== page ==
About the author: R. Breuer Stearns is an investor and author. Shortly after the fall of the Berlin Wall, Mr. Stearns launched a private investment bank in the former Soviet Union. He spent the early 1990’s seeking to marry emerging science, primarily emanating from Russia’s Defense sector, with Western capital. During this period, Mr. Stearns made a small fortune, albeit from a larger one. The venture provided a remarkable lesson in hubris, a tremendous reservoir of internal strength, and first-hand source material for Mr. Stearns’ first book, Winning Smart After Losing Big (Encounter Books, Beijing University Press). Mr. Stearns is a Founder of VestaPoint Capital LLC, a family of investment funds focused on real estate development. He lives in Arizona with his wife, two dogs, two cats, and a horse. He travels extensively and is intensely curious.
About the book: The Question invites readers to consider this premise: If you could have the answer to one question, and only one question, what would you ask… and who would try to stop you from asking it? To what extremes would they go? The Question is a thriller that explores a new way of thinking, a method powerful enough to answer very complex questions.. perhaps powerful enough to solve the universe’s most fundamental mysteries… perhaps powerful enough to resolve religions’ most beguiling unknowns. The Question is an adventure story… fiction that you may wish, may believe, may know, is true. The narrative occurs in the present, with scenes in California, Washington, D.C., Paris, Shanghai, New York, and Afghanistan. The Question is ideal reading for anyone who is curious . . . for those who gaze into the cosmos at night and wonder . . . for those who look into the mirror and imagine . . . for those whose hearts beat faster when confronting the unknown . . . for readers who enjoy a fast paced, contemporary thriller that inspires them to think.
Book Review: The idea behind the book is very interesting, to say the least, and long-term readers of my blog are probably not surprised that I picked this one up. There is something very intriguing about the new form of (fictional) group thinking explored in this book called Unity, in which people think at the same in silence about the same complex question and see the answer simultaneously in their minds. However, for a book that’s supposed to make a reader think, it doesn’t really explore much in terms of for example what other questions might be considered for the Unity project. There are also a lot of questions on how to achieve Unity that are altogether skipped. I mean, we live in a world that is breaking apart because we are unable to achieve unity, and we are meant to believe that we can easily achieve it in order to answer some of life’s biggest questions? It’s, dare I say, insulting to the very concept of unity.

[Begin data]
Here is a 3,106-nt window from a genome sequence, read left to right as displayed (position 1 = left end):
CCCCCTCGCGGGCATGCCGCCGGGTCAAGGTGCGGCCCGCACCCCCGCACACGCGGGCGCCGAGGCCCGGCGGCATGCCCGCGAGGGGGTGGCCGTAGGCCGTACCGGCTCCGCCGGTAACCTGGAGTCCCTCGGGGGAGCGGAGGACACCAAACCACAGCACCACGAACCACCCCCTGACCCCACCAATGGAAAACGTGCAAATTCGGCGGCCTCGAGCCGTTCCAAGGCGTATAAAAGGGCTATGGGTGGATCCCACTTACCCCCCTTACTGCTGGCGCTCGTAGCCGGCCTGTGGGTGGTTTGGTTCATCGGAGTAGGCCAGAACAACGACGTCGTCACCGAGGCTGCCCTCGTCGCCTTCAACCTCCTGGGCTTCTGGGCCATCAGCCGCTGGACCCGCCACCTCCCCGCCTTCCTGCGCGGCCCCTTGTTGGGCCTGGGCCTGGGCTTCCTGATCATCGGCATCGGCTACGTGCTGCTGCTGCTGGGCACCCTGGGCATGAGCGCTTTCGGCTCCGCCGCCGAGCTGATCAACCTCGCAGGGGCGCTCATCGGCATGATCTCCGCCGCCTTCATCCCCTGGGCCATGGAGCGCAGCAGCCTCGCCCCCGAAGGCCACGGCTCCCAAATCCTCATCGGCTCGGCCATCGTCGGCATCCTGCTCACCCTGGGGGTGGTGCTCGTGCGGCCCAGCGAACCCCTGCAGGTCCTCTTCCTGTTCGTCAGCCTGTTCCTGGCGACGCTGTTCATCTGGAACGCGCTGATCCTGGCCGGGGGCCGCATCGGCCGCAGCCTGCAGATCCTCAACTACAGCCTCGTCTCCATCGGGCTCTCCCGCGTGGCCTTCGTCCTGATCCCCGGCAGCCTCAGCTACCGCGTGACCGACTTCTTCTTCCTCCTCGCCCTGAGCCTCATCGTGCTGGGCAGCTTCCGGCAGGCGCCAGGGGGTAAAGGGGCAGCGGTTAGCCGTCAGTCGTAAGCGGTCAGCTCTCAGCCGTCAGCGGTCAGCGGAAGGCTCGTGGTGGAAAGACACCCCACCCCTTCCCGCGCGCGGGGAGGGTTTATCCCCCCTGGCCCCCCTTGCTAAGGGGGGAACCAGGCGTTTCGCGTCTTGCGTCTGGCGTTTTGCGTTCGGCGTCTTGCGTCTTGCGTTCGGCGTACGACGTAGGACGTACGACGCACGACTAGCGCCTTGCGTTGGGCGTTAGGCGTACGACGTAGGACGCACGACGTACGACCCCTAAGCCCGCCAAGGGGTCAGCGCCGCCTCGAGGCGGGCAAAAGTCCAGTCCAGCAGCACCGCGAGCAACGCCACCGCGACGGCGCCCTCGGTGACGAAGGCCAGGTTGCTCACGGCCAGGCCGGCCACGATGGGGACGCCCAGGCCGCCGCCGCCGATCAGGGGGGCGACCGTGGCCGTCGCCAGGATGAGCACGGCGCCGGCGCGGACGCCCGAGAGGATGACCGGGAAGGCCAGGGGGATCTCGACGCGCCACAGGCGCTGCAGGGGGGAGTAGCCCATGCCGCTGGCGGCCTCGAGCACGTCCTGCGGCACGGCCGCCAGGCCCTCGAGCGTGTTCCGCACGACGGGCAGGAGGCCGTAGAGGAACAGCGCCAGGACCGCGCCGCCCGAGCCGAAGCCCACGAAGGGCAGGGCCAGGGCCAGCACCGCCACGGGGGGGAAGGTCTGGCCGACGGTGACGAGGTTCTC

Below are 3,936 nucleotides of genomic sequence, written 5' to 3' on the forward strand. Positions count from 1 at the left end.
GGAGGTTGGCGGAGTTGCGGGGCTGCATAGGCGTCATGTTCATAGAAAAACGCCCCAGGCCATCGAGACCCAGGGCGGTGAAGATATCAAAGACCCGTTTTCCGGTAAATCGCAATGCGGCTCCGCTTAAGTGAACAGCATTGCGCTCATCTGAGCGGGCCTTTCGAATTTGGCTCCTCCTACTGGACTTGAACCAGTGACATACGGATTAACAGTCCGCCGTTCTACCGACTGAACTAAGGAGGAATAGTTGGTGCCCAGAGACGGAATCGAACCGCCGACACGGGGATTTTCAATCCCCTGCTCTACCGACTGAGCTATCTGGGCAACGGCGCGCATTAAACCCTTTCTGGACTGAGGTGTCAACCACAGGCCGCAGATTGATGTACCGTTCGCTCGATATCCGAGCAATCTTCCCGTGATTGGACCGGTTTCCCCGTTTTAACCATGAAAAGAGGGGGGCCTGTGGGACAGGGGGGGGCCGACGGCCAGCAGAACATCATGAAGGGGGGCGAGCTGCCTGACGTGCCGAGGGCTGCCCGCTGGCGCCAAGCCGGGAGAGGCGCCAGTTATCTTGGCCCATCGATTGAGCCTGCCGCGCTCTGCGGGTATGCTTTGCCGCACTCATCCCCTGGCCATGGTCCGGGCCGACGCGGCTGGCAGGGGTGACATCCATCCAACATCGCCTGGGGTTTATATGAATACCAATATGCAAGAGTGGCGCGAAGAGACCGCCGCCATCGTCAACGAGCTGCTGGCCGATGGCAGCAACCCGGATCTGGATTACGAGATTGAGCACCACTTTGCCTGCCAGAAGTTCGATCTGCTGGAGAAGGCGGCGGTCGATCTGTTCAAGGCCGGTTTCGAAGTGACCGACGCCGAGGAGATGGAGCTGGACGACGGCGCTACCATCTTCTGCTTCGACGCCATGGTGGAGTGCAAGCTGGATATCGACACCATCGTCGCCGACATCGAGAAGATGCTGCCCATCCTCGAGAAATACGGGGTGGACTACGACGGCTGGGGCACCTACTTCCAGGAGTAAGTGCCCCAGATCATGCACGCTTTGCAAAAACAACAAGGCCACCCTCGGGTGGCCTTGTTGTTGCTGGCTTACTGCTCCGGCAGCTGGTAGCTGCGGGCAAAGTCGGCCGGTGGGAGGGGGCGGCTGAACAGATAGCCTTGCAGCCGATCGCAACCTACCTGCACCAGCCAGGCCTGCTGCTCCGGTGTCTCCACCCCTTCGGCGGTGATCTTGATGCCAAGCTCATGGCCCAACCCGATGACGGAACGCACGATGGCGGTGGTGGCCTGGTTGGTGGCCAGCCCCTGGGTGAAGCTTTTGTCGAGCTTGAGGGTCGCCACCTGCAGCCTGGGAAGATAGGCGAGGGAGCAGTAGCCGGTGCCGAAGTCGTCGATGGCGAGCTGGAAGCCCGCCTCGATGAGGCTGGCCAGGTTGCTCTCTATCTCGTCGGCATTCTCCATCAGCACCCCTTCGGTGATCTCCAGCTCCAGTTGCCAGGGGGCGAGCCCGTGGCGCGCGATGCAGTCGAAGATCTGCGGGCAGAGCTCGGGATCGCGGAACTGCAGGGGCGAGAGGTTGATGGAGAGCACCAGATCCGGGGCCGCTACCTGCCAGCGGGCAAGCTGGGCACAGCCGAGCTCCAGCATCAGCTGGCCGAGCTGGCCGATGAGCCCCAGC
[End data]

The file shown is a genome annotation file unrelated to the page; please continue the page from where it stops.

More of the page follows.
As a thriller, The Question only delivers part of its promise. The beginning is very slow; it’s not even that it is a slow, deliberate novel meant to be enjoyed slowly. Rather, it felt like the first half was an obstacle course that readers had to sometimes get through while running in mud. The pace is bogged down by the sheer amount of information poured on the reader, a big portion of which we don’t really need to know or that could have been shared more wisely. There is also a need for some more editing and formatting work.
This book has a lot of potential but most opportunities to delve into life-altering and soul-stirring conversations are skimmed over. It’s supposedly made to make you think, but the way it’s presented it doesn’t seem to create a forum for thoughtful analysis. I would love to revisit a thoroughly edited version of The Question because I feel a book that challenges readers to think deeply about the concept of unity as a means to answers life’s toughest questions could make an important contribution to the betterment of the world.
Add to Book List? Maybe.